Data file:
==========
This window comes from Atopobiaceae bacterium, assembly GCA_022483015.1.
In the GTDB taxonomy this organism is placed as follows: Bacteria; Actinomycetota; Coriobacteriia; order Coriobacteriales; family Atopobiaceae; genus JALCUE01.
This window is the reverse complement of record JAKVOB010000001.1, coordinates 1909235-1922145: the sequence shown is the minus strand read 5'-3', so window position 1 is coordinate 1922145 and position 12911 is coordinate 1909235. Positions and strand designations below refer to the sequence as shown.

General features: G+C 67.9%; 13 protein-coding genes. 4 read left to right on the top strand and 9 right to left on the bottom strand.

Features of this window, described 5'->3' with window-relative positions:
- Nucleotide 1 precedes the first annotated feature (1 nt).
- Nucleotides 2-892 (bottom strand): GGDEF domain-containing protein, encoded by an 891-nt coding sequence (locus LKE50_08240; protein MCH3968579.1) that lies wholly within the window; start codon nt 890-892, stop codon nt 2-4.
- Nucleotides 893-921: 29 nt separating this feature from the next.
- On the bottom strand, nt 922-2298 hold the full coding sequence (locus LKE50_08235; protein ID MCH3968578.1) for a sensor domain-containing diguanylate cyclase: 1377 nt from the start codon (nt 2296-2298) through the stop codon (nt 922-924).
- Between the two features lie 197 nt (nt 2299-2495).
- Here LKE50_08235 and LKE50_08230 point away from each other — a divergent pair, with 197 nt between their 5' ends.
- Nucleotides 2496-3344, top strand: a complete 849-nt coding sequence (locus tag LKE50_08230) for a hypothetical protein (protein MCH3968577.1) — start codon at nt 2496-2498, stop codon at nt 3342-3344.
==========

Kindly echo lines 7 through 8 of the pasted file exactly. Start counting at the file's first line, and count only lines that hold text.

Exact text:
- Nucleotides 2-892 (bottom strand): GGDEF domain-containing protein, encoded by an 891-nt coding sequence (locus LKE50_08240; protein MCH3968579.1) that lies wholly within the window; start codon nt 890-892, stop codon nt 2-4.
- Nucleotides 893-921: 29 nt separating this feature from the next.